A Blog About Cars ... And Much, Much More
Friday July 31, 2015
AutoSketch: 1954 Buick Wildcat II - Fifties Dream
In the early postwar years, General Motors was an unstoppable force. In those days, GM had over 50% automotive market share in the U.S. Its Electro-Motive Division was the foremost producer of diesel locomotives. Its Frigidare Division was a household name and its washers, dryers and refrigerators could be found in homes across the U.S.
To showcase its automotive might, General Motors presented Transportation Unlimited in 1949. It was the precursor to the famous Motorama extravaganzas and was open to the public.
The Motoramas began in 1950, ending in 1961. They were spectacular product showcases and usually included GM's latest Dream Cars. Typical sites for these public shows were the ballroom of the Waldorf-Astoria hotel in New York and the Pan Pacific auditorium in Los Angeles. The displays were elaborate, with animated displays and cutaways, elegant female models and, sometimes, song & dance routines.
Public interest in GM's offerings was so great that, from 11:30 am to 1:00 pm on January 21, 1953, over 12,000 visitors passed through the Waldorf Motorama exhibit, totally ignoring the televised swearing-in of President Dwight D. Eisenhower. Ike rode in a white '53 Cadillac Eldorado convertible in Washington's post-inaugural parade.
The 1954 General Motors' Motorama exhibit opened in New York City in January and later did a four-city tour (Miami, Los Angeles, San Francisco and Chicago). In addition to GM's production models, ten concept cars were on exhibition. These 'dream cars' included ... (more >>>)
Hot Enough For Ya? My '39 Plymouth coupe was in the shop yesterday for some brake work. When I picked it up at 2:30 pm, the outside temperature was 106 degrees! (High temperature for today is forecast to be 101 degrees and it's going to be a hot weekend, too.)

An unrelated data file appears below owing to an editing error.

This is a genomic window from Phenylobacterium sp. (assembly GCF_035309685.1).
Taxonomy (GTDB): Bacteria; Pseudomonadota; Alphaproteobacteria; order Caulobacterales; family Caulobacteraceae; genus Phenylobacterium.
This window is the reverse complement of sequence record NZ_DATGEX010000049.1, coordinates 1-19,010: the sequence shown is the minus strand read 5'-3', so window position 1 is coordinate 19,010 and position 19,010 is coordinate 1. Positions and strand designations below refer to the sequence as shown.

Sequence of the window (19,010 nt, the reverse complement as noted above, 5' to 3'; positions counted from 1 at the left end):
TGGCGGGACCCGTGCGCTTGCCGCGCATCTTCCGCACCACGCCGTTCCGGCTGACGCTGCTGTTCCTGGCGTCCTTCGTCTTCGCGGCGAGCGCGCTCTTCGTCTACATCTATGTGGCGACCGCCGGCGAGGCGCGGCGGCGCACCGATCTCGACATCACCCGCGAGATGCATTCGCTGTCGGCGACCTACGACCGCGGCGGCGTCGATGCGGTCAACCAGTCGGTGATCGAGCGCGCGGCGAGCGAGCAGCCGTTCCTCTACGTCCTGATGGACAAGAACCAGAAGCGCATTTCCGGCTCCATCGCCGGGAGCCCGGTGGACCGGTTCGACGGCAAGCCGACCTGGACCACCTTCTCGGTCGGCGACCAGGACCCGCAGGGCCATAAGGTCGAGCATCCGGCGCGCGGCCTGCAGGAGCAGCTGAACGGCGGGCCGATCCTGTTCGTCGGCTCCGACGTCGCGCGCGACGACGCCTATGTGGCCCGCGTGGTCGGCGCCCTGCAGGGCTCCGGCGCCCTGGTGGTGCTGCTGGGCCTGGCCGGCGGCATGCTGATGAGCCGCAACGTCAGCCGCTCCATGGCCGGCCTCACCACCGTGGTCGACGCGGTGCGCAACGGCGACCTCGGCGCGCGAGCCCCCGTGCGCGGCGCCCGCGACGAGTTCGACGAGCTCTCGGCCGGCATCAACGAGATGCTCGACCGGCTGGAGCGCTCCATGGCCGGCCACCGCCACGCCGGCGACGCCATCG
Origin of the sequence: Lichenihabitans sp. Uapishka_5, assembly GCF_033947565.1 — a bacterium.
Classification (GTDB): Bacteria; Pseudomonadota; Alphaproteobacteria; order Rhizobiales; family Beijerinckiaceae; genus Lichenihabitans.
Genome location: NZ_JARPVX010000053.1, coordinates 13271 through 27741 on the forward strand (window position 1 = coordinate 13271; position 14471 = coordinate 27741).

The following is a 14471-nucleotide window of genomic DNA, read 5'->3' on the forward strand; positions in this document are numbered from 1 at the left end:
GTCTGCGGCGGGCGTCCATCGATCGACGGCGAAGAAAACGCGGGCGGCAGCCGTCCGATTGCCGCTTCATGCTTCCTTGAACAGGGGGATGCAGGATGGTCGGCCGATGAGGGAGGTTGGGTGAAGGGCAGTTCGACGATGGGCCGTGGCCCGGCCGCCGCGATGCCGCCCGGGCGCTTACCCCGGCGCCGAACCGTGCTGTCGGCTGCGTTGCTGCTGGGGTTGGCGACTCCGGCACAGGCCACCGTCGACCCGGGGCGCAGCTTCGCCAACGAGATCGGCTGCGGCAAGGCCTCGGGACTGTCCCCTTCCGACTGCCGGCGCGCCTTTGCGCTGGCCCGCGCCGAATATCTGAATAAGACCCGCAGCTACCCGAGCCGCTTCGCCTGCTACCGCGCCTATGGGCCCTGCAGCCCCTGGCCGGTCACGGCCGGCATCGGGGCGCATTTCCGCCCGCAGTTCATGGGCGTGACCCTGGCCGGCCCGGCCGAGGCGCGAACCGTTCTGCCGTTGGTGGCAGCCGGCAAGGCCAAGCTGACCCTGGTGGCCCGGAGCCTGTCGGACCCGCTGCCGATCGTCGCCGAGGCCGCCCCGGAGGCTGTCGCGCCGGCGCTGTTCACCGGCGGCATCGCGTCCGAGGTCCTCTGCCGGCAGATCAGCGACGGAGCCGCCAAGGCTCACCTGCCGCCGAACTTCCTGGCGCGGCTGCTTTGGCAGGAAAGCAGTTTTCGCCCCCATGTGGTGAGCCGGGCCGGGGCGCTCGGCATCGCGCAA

Even though I ran the A/C all the way home and experienced a lot of start-stop traffic, the temperature gauge never rose above normal, once again proving the value of the new, improved radiator installed a few months ago.
My friend Dennis drove me to the shop in his 2014 Volkswagen Passat. It rode well and he's had no troubles whatsoever with it in over a year of ownership.
A&P Bankrupt - Again: The Great Atlantic & Pacific Tea Company Inc., which controls the A&P supermarket chain, filed for Chapter 11 bankruptcy last week. The filing marked the second Chapter 11 bankruptcy for the 156-year-old A&P chain in the past five years.
A&P was founded in 1859. The company claims credit for introducing the first U.S. supermarket in 1936, a 28,125-square-foot store in Braddock, PA. The chain boasted nearly 16,000 stores by the 1940s.
In 1940s Philadelphia, there was an old Great Atlantic and Pacific grocery store on Frankford Avenue. As supermarkets took over in the postwar era, these smaller stores disappeared.
A&P Supermarkets were the corporate replacements for Atlantic and Pacific. I remember, as a five year-old, going to the A&P on Cottman Avenue in Philadelphia with my mom and strolling down the coffee aisle, inhaling the sweet fumes wafting forth from the big grinder with the chrome-plated knob.